Re/Code points us to the fact that Apple on Tuesday was granted a "modest" victory in its ongoing and global legal battle against Samsung. Specifically, a court in the Netherlands upheld a lower court's ruling which banned the sale of Galaxy S II and Galaxy Ace smartphones. The court found that the aforementioned products infringe upon Apple's rubber branding patent, otherwise known as inertial scrolling.
While the ruling is ostensibly good news for Apple, the products at issue highlight the ongoing challenge Apple faces in taking its battle against Samsung to the courtroom. The Galaxy S II was first released in May of 2011 while the Galaxy Ace was released in March of 2011. So while Apple has an injunction intact, the products at issue are over three years old at this point and are wholly irrelevant in today's smartphone market.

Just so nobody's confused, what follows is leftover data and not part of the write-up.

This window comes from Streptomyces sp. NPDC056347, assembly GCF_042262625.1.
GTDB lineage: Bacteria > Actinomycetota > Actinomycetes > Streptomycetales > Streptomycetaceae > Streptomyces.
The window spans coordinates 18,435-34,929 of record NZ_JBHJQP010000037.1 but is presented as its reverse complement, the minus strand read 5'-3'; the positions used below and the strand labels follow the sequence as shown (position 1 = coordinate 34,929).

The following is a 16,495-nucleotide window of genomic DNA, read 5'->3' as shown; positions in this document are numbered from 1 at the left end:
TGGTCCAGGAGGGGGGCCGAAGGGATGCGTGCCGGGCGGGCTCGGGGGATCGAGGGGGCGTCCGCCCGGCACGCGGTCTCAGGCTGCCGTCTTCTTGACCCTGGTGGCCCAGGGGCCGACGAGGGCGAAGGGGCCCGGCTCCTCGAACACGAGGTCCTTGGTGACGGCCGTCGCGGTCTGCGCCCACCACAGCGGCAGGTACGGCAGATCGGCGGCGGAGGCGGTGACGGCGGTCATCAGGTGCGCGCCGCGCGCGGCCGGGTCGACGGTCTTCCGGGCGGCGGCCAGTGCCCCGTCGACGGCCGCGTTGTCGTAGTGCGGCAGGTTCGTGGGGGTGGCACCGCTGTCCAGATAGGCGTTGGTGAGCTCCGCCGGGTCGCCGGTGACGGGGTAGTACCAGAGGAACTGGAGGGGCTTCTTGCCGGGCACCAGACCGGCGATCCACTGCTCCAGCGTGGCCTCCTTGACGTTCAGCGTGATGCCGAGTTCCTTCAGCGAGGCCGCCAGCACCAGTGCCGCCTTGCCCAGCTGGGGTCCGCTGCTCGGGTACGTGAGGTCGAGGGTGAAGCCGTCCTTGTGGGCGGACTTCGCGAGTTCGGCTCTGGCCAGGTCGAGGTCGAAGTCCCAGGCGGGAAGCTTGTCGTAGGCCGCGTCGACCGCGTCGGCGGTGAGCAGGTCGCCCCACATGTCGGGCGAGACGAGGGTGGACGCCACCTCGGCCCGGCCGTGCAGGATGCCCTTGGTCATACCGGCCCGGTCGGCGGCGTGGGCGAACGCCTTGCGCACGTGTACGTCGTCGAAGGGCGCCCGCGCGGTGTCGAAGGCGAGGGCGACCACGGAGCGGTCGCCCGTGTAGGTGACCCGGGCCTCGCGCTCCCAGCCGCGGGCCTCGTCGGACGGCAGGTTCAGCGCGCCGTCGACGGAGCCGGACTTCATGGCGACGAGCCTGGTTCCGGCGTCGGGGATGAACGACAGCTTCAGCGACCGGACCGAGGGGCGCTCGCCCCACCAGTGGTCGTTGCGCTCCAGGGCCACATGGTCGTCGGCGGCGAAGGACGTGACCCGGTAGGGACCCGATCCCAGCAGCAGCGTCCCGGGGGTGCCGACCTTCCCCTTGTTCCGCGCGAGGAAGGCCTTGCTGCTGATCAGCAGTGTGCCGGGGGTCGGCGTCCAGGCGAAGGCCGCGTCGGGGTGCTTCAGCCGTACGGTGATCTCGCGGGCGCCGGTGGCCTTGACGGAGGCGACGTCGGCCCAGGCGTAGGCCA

Indeed, litigating over products that are no longer popular remains a frustrating problem for Apple in the U.S. as well. Tim Cook addressed this notion himself last summer when he appeared at a Senate hearing to discuss Apple's tax practices.
"I actually think that we require much more work on IP in this country," Cook explained.
Cook specifically mentioned that traversing through the U.S. court system can often take years, which is a problem because the pace of technological advancement moves much faster.
I think the U.S. Court system is currently structured in such a way that tech companies aren't getting the intellectual property protection they need. Our cycles are fast, the court system is very long and the foreign competitors in the US can quickly take IP and use it and ship products with it and they're to the next product as well. I would love to see conversations between countries and see protections between IP globally. For us, our intellectual property is so important, I would love the system to be strengthened in order to protect it.